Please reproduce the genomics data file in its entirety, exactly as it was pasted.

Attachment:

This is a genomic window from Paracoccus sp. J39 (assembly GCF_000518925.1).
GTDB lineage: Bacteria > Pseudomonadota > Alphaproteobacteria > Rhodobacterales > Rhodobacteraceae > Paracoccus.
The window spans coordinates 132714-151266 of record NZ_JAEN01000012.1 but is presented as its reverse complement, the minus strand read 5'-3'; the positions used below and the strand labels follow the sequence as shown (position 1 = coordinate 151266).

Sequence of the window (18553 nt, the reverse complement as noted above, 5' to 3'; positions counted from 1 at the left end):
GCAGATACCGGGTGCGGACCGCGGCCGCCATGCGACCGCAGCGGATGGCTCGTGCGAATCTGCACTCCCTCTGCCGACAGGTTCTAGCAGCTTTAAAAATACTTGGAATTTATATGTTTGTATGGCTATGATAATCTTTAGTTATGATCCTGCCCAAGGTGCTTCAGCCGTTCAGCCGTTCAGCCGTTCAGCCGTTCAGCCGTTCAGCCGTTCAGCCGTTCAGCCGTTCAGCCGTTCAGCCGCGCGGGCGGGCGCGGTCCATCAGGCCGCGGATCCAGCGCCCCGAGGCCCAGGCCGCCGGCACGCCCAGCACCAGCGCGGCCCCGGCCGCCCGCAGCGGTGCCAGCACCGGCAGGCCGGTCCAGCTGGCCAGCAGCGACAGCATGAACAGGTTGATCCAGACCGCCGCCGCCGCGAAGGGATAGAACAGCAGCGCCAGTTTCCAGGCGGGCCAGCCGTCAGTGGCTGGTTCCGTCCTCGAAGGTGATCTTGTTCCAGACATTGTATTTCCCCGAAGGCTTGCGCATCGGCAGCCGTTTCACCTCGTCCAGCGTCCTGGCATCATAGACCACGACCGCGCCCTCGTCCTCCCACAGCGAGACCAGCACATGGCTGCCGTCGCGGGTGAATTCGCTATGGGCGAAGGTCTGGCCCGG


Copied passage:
This is a genomic window from Paracoccus sp. J39 (assembly GCF_000518925.1).
GTDB lineage: Bacteria > Pseudomonadota > Alphaproteobacteria > Rhodobacterales > Rhodobacteraceae > Paracoccus.
The window spans coordinates 132714-151266 of record NZ_JAEN01000012.1 but is presented as its reverse complement, the minus strand read 5'-3'; the positions used below and the strand labels follow the sequence as shown (position 1 = coordinate 151266).

Sequence of the window (18553 nt, the reverse complement as noted above, 5' to 3'; positions counted from 1 at the left end):
GCAGATACCGGGTGCGGACCGCGGCCGCCATGCGACCGCAGCGGATGGCTCGTGCGAATCTGCACTCCCTCTGCCGACAGGTTCTAGCAGCTTTAAAAATACTTGGAATTTATATGTTTGTATGGCTATGATAATCTTTAGTTATGATCCTGCCCAAGGTGCTTCAGCCGTTCAGCCGTTCAGCCGTTCAGCCGTTCAGCCGTTCAGCCGTTCAGCCGTTCAGCCGTTCAGCCGTTCAGCCGCGCGGGCGGGCGCGGTCCATCAGGCCGCGGATCCAGCGCCCCGAGGCCCAGGCCGCCGGCACGCCCAGCACCAGCGCGGCCCCGGCCGCCCGCAGCGGTGCCAGCACCGGCAGGCCGGTCCAGCTGGCCAGCAGCGACAGCATGAACAGGTTGATCCAGACCGCCGCCGCCGCGAAGGGATAGAACAGCAGCGCCAGTTTCCAGGCGGGCCAGCCGTCAGTGGCTGGTTCCGTCCTCGAAGGTGATCTTGTTCCAGACATTGTATTTCCCCGAAGGCTTGCGCATCGGCAGCCGTTTCACCTCGTCCAGCGTCCTGGCATCATAGACCACGACCGCGCCCTCGTCCTCCCACAGCGAGACCAGCACATGGCTGCCGTCGCGGGTGAATTCGCTATGGGCGAAGGTCTGGCCCGG